With global population and environmental stressors increasing, agriculture can be summed up in one word: unsustainable. To affordably produce enough food to feed the world, today’s farms require significant quantities of basic inputs, crop protectants, capital, and labor. What if we could reduce the need for each of these? That’s where Blue River Technology comes in. This California-based startup currently provides cutting-edge lettuce thinning technology, and is expanding to plant phenotyping for crop breeders.
Blue River Technology wants to revolutionize the agriculture industry by “making every plant count.”
Let’s take lettuce. Not all lettuce seeds germinate after planting. To overcome this, farmers plant 5 seeds for every plant they plan to harvest, and then wait to see which seeds germinate. Manual laborers are then brought in to remove excess plants by hand. This process is inefficient and also expensive, given recent declines in farm labor availability.
Blue River provides an alternative to this practice. Their solution combines advanced robotics and machine learning algorithms to visually characterize each lettuce plant. Their robot is pulled along the lettuce bed by a tractor, treating each row individually with a dedicated robotic module. Each module contains a camera that images the lettuce and an on-board computer that decides within a tenth of a second whether to remove an unwanted plant. The robot leaves the remaining plants consistently spaced and sized according to the farmer’s needs (typically around 10 inches apart), maximizing the field’s yield potential. As compared to traditional methods, Blue River’s solution has proven to increase yields by 10% per acre.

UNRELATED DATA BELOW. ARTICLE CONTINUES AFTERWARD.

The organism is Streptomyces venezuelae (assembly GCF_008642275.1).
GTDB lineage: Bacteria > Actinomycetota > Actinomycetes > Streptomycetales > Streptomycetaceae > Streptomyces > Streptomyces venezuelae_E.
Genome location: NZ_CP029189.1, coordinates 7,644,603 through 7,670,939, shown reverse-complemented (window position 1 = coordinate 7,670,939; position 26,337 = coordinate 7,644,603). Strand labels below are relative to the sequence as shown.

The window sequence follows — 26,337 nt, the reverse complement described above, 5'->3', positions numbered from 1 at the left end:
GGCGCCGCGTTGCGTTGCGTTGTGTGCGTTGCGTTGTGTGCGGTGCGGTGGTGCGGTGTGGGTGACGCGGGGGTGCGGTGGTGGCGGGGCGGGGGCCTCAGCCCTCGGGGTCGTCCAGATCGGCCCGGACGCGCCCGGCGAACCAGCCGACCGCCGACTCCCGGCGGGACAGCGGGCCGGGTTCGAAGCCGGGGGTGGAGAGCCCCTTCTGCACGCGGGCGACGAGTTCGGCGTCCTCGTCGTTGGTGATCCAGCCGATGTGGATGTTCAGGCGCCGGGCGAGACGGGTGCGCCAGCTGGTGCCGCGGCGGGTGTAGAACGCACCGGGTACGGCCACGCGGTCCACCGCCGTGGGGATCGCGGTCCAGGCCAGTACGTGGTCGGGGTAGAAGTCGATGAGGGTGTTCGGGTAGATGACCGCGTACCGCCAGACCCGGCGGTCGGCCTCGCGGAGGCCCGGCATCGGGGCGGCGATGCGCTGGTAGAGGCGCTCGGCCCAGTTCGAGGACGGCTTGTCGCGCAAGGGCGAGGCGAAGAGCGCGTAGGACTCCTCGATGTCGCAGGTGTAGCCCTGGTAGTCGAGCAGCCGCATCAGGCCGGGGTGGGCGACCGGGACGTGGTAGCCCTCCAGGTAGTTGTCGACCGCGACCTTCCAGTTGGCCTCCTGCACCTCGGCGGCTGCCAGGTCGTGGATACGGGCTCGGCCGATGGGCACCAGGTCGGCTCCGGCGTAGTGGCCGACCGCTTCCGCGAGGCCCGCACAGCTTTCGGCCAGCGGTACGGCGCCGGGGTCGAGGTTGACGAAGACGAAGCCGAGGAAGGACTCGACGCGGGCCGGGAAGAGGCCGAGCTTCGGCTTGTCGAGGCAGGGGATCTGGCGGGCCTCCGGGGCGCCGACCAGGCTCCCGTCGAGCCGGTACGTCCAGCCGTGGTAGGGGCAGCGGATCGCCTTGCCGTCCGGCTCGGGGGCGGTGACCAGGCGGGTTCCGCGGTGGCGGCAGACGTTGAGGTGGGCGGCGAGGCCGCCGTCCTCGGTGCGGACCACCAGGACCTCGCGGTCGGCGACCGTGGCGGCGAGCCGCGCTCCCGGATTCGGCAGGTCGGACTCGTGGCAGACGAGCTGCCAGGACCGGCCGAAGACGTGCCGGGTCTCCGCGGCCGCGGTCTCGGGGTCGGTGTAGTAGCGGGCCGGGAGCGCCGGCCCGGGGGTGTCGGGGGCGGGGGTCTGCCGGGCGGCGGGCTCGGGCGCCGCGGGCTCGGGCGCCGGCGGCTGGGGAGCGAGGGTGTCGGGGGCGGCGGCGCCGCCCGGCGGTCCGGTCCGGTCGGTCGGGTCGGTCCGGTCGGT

So what’s the next step for Blue River? Right now, they are developing prototypes for high-throughput, field-based phenotyping for crop breeders, particularly for commodity row crops like corn. As Matt Thompson, Senior Product Manager at Blue River, suggests, “We think there is a tremendous amount of untapped value in simply collecting data about how plants look in the field during breeding trials.” Ultimately, as Blue River proves the feasibility and value of generating and processing massive amounts of field-based, plant-by-plant phenotypic data, they believe that it will become technically much easier to develop sustainable seed products that can be tailored to specific regions and crop needs. “For now, we are actively engaging with major seed companies to make our case for the value of what we’re doing. We’re already getting good traction with that.”
Blue River believes that every plant is different and needs different care and treatment. According to Thompson, “If you don’t treat plants individually, then you’re wasting an opportunity for efficiency.” Blue River started with lettuce, has expanded to corn for phenotyping, and will eventually expand to other specialty and commodity crops. “We want to transform the way agriculture is done and we think the way to do that is one plant at a time.”
To learn more, check out Blue River Technology.